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Want to Live to be 100? Not me – No way!

What is the one headline on magazine covers, the one subject which hundreds of books are written about, the one thing that we secretly (or not so secretly) think we want more than we might ever admit?  No, it is not about knowing how to affair-proof your marriage.  Or how to look 10 pounds thinner in a bathing suit. It is more prevalent in our lives than that.  It is our desire to push aside our mortality, or as one book title puts it: Dare to Be 100.

My 8 year old cannot wait until he hits double digits (the big 1-0).  For him, that sounds SO cool.  I can relate; I’m sure at his age I felt the same.  It seemed like such a big milestone, and an exciting one at that.  So is that what the number 100 does to us adults?  If double digits are cool, are triple digits even cooler??

Or is it perhaps what 100 represents to us?  Does living to 100 mean we will have lived a nice, long life?  One with purpose and meaning (naturally) – a life filled with adventures and good times?  Hogwash, I say!  The only people who WANT to live to be 100 are the ones that have NO idea what 100 really looks like – for if they did, they would never say that.  Authors and publishers give us what we want to buy.  And apparently we buy all that we can (books, magazines, anti-aging products) as if somehow we can cheat or at least delay the inevitable aging process.

As the books and articles talk about, there are Health choices we can make along the way that can and will greatly affect how long we live and how well we age.  Family history plays a part in it too, as does our Mental Outlook.  Those factors are all important and will have a major affect on one’s “senior years” (life in one’s mid 60’s and 70’s).  But when people gets in their eighties, it all begins to change. By the time 90 rolls around, for every person who can get around without a walker and carry on a lucid conversation, there are hundreds more the very same age who cannot.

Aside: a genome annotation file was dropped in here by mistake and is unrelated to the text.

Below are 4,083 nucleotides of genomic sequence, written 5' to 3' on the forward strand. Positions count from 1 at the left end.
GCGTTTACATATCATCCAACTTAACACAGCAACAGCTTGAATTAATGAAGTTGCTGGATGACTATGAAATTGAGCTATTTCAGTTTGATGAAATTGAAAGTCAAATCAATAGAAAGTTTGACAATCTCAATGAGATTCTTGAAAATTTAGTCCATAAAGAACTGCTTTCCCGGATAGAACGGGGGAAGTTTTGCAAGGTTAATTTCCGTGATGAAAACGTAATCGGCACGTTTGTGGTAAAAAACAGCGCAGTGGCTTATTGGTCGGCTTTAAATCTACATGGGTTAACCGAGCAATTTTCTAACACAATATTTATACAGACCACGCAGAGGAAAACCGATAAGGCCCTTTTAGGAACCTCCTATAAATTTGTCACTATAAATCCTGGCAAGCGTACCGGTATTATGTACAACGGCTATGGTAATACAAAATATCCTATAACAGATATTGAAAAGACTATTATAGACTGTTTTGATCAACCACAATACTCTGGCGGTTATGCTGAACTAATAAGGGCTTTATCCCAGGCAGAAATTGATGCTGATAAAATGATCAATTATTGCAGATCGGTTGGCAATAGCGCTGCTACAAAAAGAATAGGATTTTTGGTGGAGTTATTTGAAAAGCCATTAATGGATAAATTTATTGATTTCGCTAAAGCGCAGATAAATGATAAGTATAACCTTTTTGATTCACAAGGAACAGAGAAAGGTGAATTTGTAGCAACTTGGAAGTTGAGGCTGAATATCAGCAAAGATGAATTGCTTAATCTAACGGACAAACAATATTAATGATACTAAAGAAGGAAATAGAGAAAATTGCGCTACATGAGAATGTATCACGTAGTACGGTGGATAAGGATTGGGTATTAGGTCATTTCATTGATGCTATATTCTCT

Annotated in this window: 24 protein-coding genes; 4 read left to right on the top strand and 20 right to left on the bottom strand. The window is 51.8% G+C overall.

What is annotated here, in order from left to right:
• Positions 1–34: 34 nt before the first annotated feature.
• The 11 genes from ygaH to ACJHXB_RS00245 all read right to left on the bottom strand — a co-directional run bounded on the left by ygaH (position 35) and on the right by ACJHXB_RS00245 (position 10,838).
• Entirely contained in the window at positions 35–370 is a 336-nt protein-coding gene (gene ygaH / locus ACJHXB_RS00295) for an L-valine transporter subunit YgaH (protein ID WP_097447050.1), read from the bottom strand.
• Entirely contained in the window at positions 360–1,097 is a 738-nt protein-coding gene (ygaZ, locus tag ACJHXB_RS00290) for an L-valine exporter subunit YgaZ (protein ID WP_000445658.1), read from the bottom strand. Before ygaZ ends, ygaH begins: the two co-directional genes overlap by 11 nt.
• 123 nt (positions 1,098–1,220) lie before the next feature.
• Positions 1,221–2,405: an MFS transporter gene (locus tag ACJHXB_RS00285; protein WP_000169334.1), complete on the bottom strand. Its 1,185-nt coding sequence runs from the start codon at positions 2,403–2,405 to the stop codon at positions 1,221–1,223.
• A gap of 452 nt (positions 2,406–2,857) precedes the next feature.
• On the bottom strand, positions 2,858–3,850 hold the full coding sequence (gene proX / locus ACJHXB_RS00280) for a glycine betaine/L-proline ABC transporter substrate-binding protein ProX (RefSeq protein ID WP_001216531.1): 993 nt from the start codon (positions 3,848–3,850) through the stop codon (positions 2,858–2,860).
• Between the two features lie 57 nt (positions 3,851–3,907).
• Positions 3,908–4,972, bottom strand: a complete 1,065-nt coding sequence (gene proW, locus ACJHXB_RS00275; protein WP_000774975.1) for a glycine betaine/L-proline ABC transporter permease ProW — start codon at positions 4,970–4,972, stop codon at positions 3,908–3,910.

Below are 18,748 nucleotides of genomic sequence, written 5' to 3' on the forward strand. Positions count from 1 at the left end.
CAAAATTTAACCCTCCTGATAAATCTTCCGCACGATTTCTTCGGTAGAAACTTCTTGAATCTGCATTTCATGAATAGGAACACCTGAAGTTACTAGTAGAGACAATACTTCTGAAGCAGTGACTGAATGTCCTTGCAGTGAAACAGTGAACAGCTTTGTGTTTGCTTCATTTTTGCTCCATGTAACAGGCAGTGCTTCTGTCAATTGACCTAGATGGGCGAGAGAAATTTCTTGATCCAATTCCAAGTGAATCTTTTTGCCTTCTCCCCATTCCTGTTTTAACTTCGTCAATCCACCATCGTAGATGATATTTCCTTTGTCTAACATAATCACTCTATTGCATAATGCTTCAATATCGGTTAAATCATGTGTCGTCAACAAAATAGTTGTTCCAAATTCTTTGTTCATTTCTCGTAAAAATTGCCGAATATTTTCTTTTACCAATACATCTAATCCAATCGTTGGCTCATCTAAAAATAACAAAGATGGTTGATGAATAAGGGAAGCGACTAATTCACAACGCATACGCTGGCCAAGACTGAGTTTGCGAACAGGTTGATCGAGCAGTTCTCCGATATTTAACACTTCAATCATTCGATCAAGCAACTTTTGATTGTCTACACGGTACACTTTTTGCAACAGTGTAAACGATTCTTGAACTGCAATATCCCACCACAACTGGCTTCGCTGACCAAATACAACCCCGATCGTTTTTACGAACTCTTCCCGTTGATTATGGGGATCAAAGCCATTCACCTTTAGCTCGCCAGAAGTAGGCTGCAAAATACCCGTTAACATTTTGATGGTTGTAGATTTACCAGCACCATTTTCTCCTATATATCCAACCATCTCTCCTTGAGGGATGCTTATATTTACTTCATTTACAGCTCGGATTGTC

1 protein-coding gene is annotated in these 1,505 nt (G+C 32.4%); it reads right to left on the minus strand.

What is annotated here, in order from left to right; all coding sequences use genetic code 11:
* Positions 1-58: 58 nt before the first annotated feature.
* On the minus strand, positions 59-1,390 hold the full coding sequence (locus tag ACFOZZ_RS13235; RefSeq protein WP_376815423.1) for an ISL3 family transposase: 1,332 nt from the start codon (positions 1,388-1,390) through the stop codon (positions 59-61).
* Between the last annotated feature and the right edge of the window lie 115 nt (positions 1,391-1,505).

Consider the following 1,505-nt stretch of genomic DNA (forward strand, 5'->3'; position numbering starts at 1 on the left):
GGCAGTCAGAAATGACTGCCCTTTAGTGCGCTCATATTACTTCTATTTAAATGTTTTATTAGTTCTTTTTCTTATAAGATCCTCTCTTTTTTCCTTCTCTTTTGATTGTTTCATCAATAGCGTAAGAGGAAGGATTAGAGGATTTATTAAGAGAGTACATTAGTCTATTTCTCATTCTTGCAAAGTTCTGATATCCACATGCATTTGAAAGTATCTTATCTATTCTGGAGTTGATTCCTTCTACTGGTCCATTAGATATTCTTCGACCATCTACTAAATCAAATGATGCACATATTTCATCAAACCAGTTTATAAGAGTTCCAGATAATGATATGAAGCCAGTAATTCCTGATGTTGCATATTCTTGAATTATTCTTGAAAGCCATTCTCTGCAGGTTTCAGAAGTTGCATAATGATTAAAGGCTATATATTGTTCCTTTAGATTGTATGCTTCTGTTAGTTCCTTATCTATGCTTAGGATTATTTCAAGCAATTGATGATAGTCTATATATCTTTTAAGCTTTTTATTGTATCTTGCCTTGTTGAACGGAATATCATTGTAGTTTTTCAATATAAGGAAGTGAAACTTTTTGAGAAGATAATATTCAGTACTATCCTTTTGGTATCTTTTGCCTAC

This is the part those books don’t tell you.  This is the part no one talks about much. The elephant in the room is that growing old – THAT old – is messy and often unpleasant.  It means not making it to the bathroom in time on a regular basis.  It means passing gas (often and loudly) but not being aware of it because you can’t hear well anymore.  It is not being able to button a sweater because of arthritis. Or not being able to bend over to pick something up off the floor.  It is not remembering to take your pills – or perhaps having to take pills for various conditions now for the first time in your life.  It is a body covered in age spots and wrinkles and a brain that starts to short circuit no matter how many crossword puzzles you once did.  Is this really what we are excited to sign up for?

There is always someone who says, “That may be, but my Grandma (or Mother or Aunt, etc) is doing great.”  Really? Are you sure?  Are you there to see her fumbling around to get to the bathroom in the middle of the night?  Do you notice how long it takes her to do a simple act like signing her name or getting herself up out of a chair?  Do you know what she does all those other hours of the day, or days of the week, when you are not there to visit?

In our youth obsessed world we say we want to live to be 100, but what we mean is with the quality of life of someone decades younger.  It is not a bad dream to have; it would certainly be great if we all took care of ourselves with that in mind.  But shoot for 100?  Not me. Not anymore.  I’ve seen the OTHER side of it and suffered along with those who (in their own words) have “lasted too long.”  Now I just ask to have a long, healthy life.  For this Zen Mama Wannabe has seen first hand it is not the quantity of your days, but the quality that truly counts!

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